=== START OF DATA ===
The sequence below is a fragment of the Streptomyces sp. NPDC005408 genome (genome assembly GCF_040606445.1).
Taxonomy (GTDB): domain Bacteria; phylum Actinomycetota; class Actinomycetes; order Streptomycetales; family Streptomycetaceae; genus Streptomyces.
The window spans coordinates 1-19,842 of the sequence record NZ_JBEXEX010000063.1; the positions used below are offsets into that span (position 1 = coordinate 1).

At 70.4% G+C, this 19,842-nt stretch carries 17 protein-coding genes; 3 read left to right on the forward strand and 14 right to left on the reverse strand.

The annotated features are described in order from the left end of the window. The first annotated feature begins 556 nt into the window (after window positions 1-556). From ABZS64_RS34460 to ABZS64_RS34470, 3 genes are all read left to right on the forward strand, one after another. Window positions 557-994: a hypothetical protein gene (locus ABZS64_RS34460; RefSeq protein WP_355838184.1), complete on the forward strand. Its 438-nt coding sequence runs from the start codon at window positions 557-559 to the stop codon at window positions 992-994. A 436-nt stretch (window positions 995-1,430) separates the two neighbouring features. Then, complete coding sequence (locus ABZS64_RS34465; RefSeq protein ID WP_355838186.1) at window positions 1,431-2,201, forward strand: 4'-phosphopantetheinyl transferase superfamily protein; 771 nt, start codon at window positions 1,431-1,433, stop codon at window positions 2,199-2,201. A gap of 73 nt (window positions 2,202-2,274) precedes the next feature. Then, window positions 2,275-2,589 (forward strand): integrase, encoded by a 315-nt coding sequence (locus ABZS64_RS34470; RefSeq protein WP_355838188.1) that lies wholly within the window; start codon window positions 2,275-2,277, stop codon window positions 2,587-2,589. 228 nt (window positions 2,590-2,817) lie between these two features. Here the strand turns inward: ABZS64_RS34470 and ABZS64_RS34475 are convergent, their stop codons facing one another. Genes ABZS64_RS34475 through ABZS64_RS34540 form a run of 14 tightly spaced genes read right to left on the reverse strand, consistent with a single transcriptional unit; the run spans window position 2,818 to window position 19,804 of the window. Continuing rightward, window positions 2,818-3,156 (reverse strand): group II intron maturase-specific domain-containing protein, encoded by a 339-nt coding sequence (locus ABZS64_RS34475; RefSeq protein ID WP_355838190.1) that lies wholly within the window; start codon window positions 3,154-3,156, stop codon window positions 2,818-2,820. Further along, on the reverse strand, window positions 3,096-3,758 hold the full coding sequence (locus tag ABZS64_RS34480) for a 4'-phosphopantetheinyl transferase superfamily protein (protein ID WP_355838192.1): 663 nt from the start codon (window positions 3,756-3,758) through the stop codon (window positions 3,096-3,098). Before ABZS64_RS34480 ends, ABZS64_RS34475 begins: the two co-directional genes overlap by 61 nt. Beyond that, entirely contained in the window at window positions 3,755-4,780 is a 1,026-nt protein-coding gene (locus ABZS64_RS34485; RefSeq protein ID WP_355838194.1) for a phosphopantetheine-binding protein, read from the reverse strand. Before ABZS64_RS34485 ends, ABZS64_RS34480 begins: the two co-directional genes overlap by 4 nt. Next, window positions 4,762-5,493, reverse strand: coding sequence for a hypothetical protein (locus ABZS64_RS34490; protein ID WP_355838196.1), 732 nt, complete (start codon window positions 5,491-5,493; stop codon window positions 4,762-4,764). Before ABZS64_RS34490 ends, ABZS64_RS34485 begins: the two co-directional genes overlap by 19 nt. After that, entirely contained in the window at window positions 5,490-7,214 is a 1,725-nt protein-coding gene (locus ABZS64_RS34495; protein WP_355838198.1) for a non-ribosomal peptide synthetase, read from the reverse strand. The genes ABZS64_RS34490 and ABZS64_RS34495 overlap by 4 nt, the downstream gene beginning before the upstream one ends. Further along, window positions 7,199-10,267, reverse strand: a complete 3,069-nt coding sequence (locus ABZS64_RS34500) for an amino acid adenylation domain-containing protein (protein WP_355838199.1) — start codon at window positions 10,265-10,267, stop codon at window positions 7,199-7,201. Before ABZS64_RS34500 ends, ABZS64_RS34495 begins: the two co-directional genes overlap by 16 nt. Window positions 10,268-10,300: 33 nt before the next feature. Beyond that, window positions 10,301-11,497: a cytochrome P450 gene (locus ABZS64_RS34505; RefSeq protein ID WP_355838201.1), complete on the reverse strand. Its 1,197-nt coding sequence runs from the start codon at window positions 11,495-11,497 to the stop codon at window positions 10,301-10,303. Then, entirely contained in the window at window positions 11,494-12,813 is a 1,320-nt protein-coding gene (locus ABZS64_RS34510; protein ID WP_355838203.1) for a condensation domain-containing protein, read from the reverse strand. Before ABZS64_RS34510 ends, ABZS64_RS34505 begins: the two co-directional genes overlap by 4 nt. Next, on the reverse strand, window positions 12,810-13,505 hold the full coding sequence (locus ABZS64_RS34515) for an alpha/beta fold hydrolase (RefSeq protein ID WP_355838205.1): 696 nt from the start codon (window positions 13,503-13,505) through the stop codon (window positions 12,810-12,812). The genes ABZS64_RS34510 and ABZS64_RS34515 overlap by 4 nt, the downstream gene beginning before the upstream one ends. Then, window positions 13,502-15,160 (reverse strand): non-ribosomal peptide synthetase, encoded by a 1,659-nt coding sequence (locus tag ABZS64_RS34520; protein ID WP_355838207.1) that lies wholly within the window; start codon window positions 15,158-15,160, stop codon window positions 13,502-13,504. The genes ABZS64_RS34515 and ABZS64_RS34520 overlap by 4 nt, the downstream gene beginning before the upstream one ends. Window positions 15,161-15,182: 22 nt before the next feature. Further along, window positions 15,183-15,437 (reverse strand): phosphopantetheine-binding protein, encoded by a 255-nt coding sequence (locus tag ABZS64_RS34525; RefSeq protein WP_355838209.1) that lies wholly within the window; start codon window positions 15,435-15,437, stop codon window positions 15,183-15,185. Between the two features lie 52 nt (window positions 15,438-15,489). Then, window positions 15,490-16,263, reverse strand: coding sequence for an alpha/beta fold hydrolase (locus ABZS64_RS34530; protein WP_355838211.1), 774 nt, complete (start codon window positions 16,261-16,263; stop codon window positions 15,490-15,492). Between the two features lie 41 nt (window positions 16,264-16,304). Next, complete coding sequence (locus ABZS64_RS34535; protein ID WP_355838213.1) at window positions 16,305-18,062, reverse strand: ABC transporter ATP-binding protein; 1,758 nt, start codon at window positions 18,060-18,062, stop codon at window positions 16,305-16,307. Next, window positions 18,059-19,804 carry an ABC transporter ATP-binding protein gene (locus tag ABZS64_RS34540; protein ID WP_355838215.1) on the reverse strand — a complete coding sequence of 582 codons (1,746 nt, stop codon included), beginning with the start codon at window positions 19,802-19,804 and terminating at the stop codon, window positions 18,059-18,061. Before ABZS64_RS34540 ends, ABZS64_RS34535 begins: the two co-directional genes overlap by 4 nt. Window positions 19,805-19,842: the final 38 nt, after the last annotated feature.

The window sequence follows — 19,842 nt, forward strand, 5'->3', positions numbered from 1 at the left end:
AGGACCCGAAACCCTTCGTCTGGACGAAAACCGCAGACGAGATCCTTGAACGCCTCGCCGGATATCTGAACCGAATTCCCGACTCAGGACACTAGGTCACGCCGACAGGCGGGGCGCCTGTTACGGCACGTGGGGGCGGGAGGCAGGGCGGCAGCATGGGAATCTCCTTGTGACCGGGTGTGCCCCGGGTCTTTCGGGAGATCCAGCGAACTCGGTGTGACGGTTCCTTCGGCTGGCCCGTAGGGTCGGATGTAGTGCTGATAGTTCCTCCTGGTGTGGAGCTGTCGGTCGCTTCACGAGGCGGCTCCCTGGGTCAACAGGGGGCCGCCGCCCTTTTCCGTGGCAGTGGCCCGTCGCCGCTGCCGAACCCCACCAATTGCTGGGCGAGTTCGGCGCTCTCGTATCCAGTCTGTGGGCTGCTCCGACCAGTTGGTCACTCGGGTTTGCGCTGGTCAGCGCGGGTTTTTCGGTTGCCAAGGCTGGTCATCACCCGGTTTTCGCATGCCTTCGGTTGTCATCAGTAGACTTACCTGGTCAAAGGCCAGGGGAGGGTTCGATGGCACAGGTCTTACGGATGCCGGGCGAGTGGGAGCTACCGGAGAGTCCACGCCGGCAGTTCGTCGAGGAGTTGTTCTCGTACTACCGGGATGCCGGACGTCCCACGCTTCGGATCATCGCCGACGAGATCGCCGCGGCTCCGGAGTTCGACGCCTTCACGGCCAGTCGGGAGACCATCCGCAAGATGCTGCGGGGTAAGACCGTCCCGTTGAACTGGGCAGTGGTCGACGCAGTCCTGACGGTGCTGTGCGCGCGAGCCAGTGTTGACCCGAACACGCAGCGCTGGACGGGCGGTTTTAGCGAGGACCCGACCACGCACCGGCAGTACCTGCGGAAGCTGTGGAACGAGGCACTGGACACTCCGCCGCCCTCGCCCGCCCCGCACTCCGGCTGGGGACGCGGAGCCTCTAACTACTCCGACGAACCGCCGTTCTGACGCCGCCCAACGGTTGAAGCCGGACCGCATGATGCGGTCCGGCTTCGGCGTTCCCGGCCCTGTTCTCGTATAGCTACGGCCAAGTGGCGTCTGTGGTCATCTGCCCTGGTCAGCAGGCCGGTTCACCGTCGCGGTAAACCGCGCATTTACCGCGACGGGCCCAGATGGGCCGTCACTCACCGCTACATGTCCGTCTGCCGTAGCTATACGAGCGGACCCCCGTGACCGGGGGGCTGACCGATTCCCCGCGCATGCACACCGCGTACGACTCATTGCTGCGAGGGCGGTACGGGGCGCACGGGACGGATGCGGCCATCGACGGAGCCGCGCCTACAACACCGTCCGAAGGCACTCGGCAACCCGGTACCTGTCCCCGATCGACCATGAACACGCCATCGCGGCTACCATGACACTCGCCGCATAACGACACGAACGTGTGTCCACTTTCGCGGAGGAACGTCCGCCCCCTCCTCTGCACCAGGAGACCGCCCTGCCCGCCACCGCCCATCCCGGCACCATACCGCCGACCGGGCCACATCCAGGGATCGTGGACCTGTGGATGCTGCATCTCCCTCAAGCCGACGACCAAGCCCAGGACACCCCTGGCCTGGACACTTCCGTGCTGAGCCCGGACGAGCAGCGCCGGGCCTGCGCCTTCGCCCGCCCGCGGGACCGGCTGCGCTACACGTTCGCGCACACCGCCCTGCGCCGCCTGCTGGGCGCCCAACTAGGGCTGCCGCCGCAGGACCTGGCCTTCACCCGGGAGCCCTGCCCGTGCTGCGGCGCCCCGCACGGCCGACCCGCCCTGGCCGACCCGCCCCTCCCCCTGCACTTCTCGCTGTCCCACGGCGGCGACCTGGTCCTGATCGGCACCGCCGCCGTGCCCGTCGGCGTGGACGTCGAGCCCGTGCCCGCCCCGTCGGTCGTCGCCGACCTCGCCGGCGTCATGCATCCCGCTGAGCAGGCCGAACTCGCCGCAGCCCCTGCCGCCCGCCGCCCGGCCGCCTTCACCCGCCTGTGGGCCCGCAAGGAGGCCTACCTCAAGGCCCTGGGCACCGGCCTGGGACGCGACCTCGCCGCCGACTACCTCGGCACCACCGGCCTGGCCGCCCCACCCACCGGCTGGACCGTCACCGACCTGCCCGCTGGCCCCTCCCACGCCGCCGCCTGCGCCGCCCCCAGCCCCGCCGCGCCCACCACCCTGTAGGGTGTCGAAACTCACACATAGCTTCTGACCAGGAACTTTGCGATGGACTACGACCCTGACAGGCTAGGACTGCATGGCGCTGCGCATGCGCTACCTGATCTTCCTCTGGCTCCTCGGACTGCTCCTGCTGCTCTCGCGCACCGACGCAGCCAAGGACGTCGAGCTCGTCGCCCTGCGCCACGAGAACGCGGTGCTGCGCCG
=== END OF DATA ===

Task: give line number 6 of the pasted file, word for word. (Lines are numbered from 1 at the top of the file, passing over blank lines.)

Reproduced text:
The window sequence follows — 19,842 nt, forward strand, 5'->3', positions numbered from 1 at the left end: